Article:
FOR most of the players at the state high school basketball tournament, this is the end of a career. And what better way to wrap it up, playing in front of friends and family in a beautiful arena?
Hawaii can be
a hotbed for prep
For too few, however, this is the beginning of bigger and better competition.
Hawaii players, parents and coaches haven't fully realized that there are more Division I-quality student-athletes on the floor this week than they might think.
That's too bad. There are a bunch them if you look close enough.
Everyone can see that Kalaheo junior Julian Sensley is a hot prospect. He's being recruited by the likes of Connecticut and Cincinnati. If he's able to keep his studies up -- and maybe even if he lets them slip -- he's a sure-fire Division I player.
But, after talking to a couple guys who should know, I'm convinced there are at least five more players in Hawaii who have the potential to play Division I. They just don't know it.
Or they don't believe it. Or they've never been told it's possible.
Rainbows head coach Riley Wallace agrees. He said at least two or three -- and, some years, maybe more -- Hawaii prep players don't get the opportunity to play Division I because the state isn't viewed as a hotbed of talent by mainland coaches.
"They're not here watching them," Wallace said of the coaches. "And (the players) are not in the network."
Wallace can't comment on specific players due to NCAA regulations, but he hinted at five players who are here this week.
Scott Brooks, whose son Brandon plays for Punahou, played collegiately at Bradley from 1969-1972. Brandon Brooks is certainly one of the players who could have a future in Division I basketball, given the right program and situation.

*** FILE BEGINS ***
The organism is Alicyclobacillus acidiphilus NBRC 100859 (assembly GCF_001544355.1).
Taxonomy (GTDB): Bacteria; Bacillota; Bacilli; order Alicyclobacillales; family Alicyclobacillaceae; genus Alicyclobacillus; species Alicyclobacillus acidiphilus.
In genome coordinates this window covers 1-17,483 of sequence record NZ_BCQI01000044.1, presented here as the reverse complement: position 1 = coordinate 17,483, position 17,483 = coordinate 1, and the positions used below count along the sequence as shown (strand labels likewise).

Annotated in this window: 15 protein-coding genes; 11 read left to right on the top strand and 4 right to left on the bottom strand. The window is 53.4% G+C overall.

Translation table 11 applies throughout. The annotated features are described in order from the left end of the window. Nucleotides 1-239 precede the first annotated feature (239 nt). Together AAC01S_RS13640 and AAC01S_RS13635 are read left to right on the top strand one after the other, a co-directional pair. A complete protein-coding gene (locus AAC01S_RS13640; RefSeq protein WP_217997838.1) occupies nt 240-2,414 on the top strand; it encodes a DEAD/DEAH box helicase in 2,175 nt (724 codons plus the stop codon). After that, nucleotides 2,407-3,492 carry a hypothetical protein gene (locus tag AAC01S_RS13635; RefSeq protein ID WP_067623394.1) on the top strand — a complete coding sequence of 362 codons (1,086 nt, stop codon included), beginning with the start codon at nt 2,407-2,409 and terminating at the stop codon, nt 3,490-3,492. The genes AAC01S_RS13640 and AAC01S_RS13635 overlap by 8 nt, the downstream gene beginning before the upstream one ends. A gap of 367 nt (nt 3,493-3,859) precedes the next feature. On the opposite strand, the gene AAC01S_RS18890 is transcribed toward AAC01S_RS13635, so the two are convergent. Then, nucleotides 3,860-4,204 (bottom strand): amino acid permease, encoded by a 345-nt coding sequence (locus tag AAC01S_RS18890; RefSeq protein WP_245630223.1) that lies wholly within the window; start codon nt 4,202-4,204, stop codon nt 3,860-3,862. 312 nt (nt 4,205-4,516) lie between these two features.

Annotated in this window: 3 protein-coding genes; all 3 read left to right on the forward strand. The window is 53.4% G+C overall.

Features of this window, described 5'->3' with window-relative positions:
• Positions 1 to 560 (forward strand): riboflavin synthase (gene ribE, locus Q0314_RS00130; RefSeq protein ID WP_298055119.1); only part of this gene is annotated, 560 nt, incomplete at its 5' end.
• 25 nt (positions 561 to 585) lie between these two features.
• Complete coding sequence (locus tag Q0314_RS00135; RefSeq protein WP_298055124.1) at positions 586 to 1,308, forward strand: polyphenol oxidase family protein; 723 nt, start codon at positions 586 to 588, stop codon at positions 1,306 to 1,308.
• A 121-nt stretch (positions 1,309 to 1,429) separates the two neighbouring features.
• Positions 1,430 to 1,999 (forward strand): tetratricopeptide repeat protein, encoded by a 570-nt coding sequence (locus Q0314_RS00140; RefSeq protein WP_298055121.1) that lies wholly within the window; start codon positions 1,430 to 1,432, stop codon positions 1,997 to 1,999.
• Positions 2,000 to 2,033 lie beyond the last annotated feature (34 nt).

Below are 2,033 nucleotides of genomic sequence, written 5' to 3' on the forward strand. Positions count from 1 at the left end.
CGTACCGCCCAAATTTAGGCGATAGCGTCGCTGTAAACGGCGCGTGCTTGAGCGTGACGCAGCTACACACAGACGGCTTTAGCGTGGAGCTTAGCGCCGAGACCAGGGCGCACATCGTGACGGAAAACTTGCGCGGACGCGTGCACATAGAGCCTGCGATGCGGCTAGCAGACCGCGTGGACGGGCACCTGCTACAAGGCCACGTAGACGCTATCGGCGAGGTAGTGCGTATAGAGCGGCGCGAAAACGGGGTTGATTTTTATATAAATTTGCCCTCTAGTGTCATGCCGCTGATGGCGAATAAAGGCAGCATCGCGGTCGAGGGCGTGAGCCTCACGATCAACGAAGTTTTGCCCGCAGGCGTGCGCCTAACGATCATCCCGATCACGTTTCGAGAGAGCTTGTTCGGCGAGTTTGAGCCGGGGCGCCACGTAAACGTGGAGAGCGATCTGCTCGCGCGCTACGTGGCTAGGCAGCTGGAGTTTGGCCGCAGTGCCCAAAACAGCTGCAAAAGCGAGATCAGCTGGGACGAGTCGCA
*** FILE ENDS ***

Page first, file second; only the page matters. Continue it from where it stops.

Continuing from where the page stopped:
The elder Brooks believes there are more prospects than even Wallace does.
"There's three of them out there playing right now," Brooks said the other day. "There's Clifton Jones at Oregon State, Derek Christensen at USF (San Francisco) and the kid at Northern Arizona (Kawika Akina). What that shows me is there are kids with potential in Hawaii."
Brooks ticked off the names of seven players he believes could play in Division I. They might not go to North Carolina or Indiana, but there are 310 Division I schools. Surely there's a place for Hawaii players, he reasons.
The players? Sensley, Brad and Cord Anderson of Iolani, Matt Vivas of St. Louis, Ryan Hogue of Kalaheo, Everett Frye of Kalani and son Brandon.
Brooks said he believes Hawaii players don't get the proper encouragement that they can make it at the top level.
"They (players and coaches) are used to the idea that basketball players don't come from Hawaii," Brooks said. "(And) the recruiters on the mainland say what's the sense of looking in Hawaii. To me, that's bad PR and bad networking.
"It takes somebody to tell the kids that it can be done."
Is it just me, or would you, too, like to see a shot clock for high school hoops?
Too many times this season -- mostly in the Interscholastic League of Honolulu -- games came to a near-halt.
Defending champ Iolani was the main culprit. The Raiders tried to hold the ball endlessly in their season finale against Punahou. They scored just 14 points.
That might be interesting strategy if it's your only chance to win, but it's flat out boring to the players and the fans.
A 35 second clock would make a good experiment.
Send me an e-mail with your thoughts. I'll pass them along to the Hawaii High School Athletic Association.